Owens Corning The stock (NYSE: OC) is about to trade ex-dividend in 4 days. The ex-dividend date is one working day before the registration date, which is the deadline by which shareholders must be present on the books of the company to be eligible for a dividend payment. The ex-dividend date is important because every time a stock is bought or sold, the transaction takes at least two business days to settle. This means that investors who buy Owens Corning shares from July 15 will not receive the dividend, which will be paid on August 6.
The company’s next dividend payment will be US $ 0.26 per share, and over the past 12 months the company has paid a total of US $ 1.04 per share. Calculating the value of last year’s payouts shows Owens Corning has a 1.1% return on the current share price of $ 96.35. Dividends are a major contributor to returns on investment for long-term holders, but only if the dividend continues to be paid. So we need to determine whether Owens Corning can afford its dividend and whether the dividend could increase.
Check out our latest analysis for Owens Corning
If a company pays more dividends than it has earned, then the dividend could become unsustainable – which is not an ideal situation. Owens Corning only paid 14% of its profits last year, which in our opinion is moderately low and leaves a lot of room for unforeseen circumstances. Yet cash flow is usually more important than earnings in assessing dividend sustainability, so we always need to check whether the company has generated enough cash to pay its dividend. The good thing is that dividends were well covered by free cash flow, with the company paying 12% of its cash flow last year.
It is positive to see that Owens Corning’s dividend is covered by both earnings and cash flow, as this is usually a sign that the dividend is sustainable, and a lower payout ratio usually suggests a higher. margin of safety before the dividend is cut.
Click here to view the company’s payout ratio, as well as analysts’ estimates of its future dividends.
Have profits and dividends increased?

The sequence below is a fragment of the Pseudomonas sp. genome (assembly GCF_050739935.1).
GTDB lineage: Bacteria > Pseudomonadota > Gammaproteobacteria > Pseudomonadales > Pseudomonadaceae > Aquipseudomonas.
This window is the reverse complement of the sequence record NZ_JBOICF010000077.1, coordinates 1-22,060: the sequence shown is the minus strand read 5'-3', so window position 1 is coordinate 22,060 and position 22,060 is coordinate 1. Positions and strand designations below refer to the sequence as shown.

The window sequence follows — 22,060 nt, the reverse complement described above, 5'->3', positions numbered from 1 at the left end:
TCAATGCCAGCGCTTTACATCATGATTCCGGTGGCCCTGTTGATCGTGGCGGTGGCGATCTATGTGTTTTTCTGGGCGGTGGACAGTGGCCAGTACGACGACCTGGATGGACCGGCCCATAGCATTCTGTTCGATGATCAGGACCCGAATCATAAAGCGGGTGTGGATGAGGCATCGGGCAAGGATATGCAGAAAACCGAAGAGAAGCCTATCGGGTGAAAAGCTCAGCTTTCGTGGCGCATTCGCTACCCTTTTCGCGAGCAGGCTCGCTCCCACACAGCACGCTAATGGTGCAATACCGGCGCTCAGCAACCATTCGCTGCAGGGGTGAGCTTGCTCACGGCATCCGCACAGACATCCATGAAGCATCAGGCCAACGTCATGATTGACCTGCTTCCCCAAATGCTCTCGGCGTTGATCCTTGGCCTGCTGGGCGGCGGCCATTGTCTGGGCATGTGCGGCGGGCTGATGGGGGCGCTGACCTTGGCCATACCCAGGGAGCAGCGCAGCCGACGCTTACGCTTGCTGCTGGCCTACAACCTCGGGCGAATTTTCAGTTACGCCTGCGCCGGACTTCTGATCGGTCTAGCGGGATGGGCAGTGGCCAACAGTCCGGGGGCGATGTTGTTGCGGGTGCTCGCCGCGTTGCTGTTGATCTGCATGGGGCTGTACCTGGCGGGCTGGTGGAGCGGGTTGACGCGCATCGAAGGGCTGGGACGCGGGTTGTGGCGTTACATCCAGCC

Companies with strong growth prospects generally make the best dividend payers because dividends are easier to grow when earnings per share improve. If profits fall enough, the company could be forced to cut its dividend. Luckily for readers, Owens Corning’s earnings per share have grown 20% per year over the past five years. Earnings per share have grown rapidly and the company keeps the majority of its profits with the business. Fast-growing companies that reinvest heavily are attractive from a dividend standpoint, especially since they can often increase the payout ratio later.
Another key way to measure a company’s dividend outlook is to measure its historical rate of dividend growth. Over the past seven years, Owens Corning has increased its dividend to around 7.2% per year on average. We are happy to see dividends increasing along with earnings over a number of years, which may be a sign that the company intends to share the growth with its shareholders.
Should investors buy Owens Corning for the next dividend? We like that Owens Corning is increasing earnings per share while simultaneously paying a small percentage of earnings and cash flow. These characteristics suggest that the company is reinvesting in growing its business, while the prudent payout ratio also implies a reduced risk of dividend reduction in the future. It is a promising combination that should mark this company worthy of further attention.
With that in mind, an essential part of in-depth stock research is being aware of the risks stocks currently face. In terms of investment risks, we have identified 2 warning signs with Owens Corning and understanding them should be part of your investment process.
A common investment mistake is to buy the first interesting stock you see. Here you will find a list of promising dividend paying stocks with a yield above 2% and an upcoming dividend.
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This Simply Wall St article is general in nature. It does not constitute a recommendation to buy or sell any stock and does not take into account your goals or your financial situation. Our aim is to bring you long-term, targeted analysis based on fundamental data. Note that our analysis may not take into account the latest announcements from price sensitive companies or qualitative documents. Simply Wall St has no position in the mentioned stocks.
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